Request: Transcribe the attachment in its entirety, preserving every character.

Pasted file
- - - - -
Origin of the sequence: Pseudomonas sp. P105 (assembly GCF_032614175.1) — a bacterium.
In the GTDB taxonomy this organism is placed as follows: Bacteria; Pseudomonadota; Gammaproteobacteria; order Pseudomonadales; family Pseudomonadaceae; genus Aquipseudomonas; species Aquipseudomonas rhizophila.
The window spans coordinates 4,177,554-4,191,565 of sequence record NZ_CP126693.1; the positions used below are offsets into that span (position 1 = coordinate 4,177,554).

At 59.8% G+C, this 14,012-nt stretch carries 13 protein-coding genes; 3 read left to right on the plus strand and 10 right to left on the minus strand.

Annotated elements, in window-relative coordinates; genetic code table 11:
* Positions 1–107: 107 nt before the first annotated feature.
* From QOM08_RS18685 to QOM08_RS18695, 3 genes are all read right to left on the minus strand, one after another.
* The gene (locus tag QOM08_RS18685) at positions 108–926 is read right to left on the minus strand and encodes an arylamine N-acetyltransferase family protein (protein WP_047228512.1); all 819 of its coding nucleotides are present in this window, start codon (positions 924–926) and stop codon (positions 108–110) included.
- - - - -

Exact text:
Origin of the sequence: Pseudomonas sp. P105 (assembly GCF_032614175.1) — a bacterium.
In the GTDB taxonomy this organism is placed as follows: Bacteria; Pseudomonadota; Gammaproteobacteria; order Pseudomonadales; family Pseudomonadaceae; genus Aquipseudomonas; species Aquipseudomonas rhizophila.
The window spans coordinates 4,177,554-4,191,565 of sequence record NZ_CP126693.1; the positions used below are offsets into that span (position 1 = coordinate 4,177,554).

At 59.8% G+C, this 14,012-nt stretch carries 13 protein-coding genes; 3 read left to right on the plus strand and 10 right to left on the minus strand.

Annotated elements, in window-relative coordinates; genetic code table 11:
* Positions 1–107: 107 nt before the first annotated feature.
* From QOM08_RS18685 to QOM08_RS18695, 3 genes are all read right to left on the minus strand, one after another.
* The gene (locus tag QOM08_RS18685) at positions 108–926 is read right to left on the minus strand and encodes an arylamine N-acetyltransferase family protein (protein WP_047228512.1); all 819 of its coding nucleotides are present in this window, start codon (positions 924–926) and stop codon (positions 108–110) included.